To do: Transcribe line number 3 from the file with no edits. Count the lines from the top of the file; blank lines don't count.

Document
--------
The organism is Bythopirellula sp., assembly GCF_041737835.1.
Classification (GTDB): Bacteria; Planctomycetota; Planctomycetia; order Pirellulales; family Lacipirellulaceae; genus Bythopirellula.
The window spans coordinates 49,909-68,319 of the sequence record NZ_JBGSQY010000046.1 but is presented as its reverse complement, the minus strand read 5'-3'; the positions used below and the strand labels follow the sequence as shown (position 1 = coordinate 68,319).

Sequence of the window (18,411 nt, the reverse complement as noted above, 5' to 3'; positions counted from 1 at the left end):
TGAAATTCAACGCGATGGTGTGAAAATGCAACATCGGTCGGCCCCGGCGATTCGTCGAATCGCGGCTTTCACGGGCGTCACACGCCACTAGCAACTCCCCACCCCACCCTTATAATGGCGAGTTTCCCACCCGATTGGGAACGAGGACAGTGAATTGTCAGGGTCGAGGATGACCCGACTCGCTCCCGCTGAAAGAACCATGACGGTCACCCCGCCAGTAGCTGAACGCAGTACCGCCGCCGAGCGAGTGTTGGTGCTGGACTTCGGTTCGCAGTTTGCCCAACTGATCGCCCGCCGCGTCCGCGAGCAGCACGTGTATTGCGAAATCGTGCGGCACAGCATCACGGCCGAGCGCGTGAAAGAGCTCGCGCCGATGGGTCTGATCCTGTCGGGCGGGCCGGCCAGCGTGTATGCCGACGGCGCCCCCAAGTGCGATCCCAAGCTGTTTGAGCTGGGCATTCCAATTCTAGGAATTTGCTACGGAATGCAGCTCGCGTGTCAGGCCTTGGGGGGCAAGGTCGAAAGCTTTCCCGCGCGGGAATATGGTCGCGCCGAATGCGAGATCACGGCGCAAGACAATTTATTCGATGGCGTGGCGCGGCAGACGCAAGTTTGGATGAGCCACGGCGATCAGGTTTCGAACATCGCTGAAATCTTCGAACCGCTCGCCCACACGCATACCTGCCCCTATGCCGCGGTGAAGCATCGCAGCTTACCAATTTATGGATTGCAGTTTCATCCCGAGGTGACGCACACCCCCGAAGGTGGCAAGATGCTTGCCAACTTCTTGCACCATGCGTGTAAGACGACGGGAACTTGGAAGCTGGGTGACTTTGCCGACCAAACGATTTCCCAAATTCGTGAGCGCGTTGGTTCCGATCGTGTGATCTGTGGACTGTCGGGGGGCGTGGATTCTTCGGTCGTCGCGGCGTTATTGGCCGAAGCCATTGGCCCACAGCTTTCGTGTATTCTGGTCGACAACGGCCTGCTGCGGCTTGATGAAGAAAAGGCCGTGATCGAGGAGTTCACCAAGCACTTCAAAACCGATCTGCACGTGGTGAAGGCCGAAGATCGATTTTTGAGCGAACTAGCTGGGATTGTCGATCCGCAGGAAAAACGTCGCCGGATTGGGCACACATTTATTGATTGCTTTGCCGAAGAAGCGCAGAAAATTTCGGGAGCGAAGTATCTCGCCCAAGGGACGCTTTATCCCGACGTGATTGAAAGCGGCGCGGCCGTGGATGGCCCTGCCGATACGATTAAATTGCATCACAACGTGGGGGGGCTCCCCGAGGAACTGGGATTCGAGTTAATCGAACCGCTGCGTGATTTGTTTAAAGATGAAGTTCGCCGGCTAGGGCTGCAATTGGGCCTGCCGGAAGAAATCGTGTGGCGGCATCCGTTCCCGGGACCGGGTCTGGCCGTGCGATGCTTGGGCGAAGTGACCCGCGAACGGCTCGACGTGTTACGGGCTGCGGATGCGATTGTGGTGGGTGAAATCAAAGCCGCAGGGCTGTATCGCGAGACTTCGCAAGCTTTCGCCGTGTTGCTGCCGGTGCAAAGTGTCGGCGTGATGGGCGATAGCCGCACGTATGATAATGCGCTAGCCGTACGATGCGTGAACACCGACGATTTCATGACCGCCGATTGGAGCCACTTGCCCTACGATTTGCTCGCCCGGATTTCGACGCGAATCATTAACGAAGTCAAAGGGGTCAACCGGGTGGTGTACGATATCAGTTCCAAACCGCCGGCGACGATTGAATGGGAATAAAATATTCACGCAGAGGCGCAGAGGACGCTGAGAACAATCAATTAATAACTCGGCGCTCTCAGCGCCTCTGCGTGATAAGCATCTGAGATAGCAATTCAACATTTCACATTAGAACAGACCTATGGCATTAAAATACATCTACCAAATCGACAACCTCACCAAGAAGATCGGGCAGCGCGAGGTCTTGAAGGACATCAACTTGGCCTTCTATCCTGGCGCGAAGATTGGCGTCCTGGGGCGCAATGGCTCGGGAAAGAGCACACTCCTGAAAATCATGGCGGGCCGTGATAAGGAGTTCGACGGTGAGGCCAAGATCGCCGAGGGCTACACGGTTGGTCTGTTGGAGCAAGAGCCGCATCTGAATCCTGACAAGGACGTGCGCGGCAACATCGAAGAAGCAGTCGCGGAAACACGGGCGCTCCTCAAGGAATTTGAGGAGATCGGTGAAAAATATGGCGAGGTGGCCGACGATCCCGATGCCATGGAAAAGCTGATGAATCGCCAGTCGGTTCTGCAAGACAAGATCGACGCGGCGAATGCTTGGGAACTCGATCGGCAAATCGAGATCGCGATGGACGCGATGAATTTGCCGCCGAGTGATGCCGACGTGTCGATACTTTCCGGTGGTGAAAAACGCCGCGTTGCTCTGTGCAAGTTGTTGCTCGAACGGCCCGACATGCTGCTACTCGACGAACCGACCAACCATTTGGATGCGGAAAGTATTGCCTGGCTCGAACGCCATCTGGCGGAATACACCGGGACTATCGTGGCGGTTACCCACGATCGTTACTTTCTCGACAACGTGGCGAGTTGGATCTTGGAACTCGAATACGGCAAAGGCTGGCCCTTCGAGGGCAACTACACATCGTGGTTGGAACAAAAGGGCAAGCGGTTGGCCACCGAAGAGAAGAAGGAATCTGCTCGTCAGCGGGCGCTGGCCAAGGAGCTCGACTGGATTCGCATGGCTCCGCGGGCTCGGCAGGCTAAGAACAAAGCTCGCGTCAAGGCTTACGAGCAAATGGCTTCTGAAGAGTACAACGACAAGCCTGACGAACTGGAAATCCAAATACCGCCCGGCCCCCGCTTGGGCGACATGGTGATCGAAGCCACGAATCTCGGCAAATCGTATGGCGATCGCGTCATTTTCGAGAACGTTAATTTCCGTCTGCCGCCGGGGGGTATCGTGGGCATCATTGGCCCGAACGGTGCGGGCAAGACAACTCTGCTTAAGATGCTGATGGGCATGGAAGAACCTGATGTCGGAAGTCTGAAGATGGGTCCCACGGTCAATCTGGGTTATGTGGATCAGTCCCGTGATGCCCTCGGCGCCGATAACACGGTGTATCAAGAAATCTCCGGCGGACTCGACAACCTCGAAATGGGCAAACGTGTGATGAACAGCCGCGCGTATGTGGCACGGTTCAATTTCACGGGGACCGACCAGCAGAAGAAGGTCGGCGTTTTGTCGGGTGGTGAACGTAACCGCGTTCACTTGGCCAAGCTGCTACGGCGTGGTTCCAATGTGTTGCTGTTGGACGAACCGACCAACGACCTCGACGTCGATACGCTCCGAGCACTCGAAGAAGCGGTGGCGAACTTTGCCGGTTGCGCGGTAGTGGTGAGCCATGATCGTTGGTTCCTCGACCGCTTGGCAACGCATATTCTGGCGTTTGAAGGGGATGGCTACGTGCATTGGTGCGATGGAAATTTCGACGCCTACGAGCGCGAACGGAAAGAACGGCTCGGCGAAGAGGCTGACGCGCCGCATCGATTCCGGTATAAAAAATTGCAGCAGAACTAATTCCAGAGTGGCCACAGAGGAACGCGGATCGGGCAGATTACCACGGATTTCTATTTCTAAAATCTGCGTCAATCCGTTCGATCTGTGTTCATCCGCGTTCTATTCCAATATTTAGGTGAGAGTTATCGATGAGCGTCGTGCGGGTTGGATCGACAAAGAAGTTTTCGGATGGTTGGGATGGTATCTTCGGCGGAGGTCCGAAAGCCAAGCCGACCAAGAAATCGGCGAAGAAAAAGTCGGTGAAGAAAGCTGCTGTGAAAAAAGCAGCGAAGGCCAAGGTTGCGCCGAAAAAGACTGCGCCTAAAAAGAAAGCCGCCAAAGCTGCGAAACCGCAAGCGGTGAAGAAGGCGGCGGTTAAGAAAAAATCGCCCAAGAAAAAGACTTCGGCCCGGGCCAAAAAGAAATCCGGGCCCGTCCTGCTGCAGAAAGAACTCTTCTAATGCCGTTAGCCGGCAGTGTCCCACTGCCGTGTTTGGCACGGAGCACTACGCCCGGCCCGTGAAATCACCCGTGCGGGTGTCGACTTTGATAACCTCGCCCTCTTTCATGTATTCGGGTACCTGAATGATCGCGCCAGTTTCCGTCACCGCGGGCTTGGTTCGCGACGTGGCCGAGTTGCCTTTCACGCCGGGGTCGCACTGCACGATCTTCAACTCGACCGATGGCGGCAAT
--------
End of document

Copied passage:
The window spans coordinates 49,909-68,319 of the sequence record NZ_JBGSQY010000046.1 but is presented as its reverse complement, the minus strand read 5'-3'; the positions used below and the strand labels follow the sequence as shown (position 1 = coordinate 68,319).